SPAN 102: Spanish II Beginning Spanish
Prerequisite: Spanish 101 or placement by examination
Credit Hours: (3)
A continuation of Spanish I with emphasis upon communication in both the present and past tense. Independent laboratory practice required. This course has been approved for credit in the Foreign Languages Area of the Core Curriculum.
Detailed Description of Content of Course
This course is conducted primarily in Spanish and represents the second semester of a four-semester sequence. The course is designed to develop the speaking, listening, reading, and writing skills in addition to instruction in basic information about Hispanic cultures in Latin America and Spain.
- Communicative functions focus on: describing an individual’s physical appearance and personality; talking about activities in the past; talking about food and ordering a meal; expressing obligation.
- Grammatical functions include: present and past tense verb forms; reflexive constructions; direct and indirect object pronouns.
- Task functions focus on: writing brief compositions; reading authentic materials (i.e. produced for native speakers) for information and pleasure.
- Cultural sections include information on: Argentina and other countries in South America; shopping hours; biographies of famous leaders; city profiles; literature; politics.
Detailed Description of Conduct of Course
Class instruction targets communication practice utilizing the situations, intentions, vocabulary, culture, and grammar introduced in a given chapter. Other activities include: grammar and vocabulary explanations, pronunciation practice, listening comprehension exercises, writing, and grammatical drills. Students must hand in workbook assignment based on taped materials in the laboratory and brief elementary compositions summarizing noncomplex texts dealing with cultural readings conducted on the WEB. Class is taught primarily in the target language.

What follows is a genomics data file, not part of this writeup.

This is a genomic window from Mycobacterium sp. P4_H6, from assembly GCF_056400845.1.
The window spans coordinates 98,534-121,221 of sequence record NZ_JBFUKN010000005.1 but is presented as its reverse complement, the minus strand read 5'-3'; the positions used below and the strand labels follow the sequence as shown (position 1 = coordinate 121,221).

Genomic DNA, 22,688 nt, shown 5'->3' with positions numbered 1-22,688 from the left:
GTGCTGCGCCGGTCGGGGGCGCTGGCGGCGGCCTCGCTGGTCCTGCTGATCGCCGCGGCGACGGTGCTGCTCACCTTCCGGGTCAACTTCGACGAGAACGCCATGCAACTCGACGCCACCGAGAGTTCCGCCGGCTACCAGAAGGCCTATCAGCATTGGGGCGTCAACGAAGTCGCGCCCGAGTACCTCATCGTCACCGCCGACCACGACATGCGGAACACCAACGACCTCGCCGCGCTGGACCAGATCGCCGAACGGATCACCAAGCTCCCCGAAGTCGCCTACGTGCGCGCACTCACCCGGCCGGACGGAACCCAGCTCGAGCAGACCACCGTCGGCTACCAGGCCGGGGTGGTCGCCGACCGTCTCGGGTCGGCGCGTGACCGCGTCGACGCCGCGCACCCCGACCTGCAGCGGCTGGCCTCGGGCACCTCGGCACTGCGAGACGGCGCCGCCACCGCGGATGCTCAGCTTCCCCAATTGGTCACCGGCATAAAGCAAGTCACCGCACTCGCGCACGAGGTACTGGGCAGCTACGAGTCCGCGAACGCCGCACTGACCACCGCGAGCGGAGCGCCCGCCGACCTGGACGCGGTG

Goals and Objectives of the Course
Speaking and listening goals (standardized ACTFL proficiency criteria): Students will be able to speak Spanish by relying heavily on learned utterances but occasionally expanding these through simple recombination of their elements. Students will be able to ask questions or make statements involving learned material. There will be some spontaneity, but speech will continue to consist primarily of learned phrases. Students will be able to pronounce nearly all Spanish sounds accurately when uttered in isolation and a growing number even in rapid speech. As regards listening skills, students will be able to understand short, learned phrases and some sentence-length utterances, particularly where context strongly supports understanding and speech is clearly audible.
Reading and writing goals (standardized ACTFL proficiency criteria): Students will be able to identify an increasing amount of learned material without assistance and to understand a limited amount of new material when supported by context or dictionary assistance. In writing, students will be able to reproduce a variety of learned phrases and some basic sentences by recombining learned material. Students will be able to meet a number of practical writing needs and write short, simple letters.
Students will achieve a degree of competence in a foreign language and culture.
Students will be able to:
a. demonstrate language skills appropriate to the level of study
b. analyze similarities and differences between their own and the target cultures
c. xplain contemporary international issues from the perspectives of their own and the target cultures
Speaking progress is evaluated in class and in conversational practice. In addition, each student is required to pass two oral interviews. Written homework assignments provide a basis for the evaluation of writing progress. Listening and reading comprehension and grammatical accuracy are tested in homework assignments, hourly exams, chapter tests, and on the final exam. In most of these testing situations, SPAN 102 students will also either demonstrate or further expand their familiarity with cultural topics and current global issues. Students’ success in using Spanish will therefore reveal not only their linguistic abilities but also their cultural competence to anticipate and to simulate the use of different cultural perceptions and behaviors through the new language.
Other Course Information
To supplement linguistic and cultural encounters in class, students are expected to participate in some extracurricular activities such as conversations with native speakers, watching Spanish movies, and inquiring about Spanish-speaking cultures by means of the multitude of media available as informational resources. Additional taped materials, representing Spanish speakers from different areas and authentic video materials accompanying the subject matter of the text’s lessons are available in the language laboratory. The Foreign Language Department’s Homepage contains links to newspapers from every Spanish speaking country and to the most important newspapers published in Madrid, Mexico City, and Buenos Aires.
Approval and Subsequent Reviews
Date Action Reviewed by
September 2005 Reviewed Philip Sweet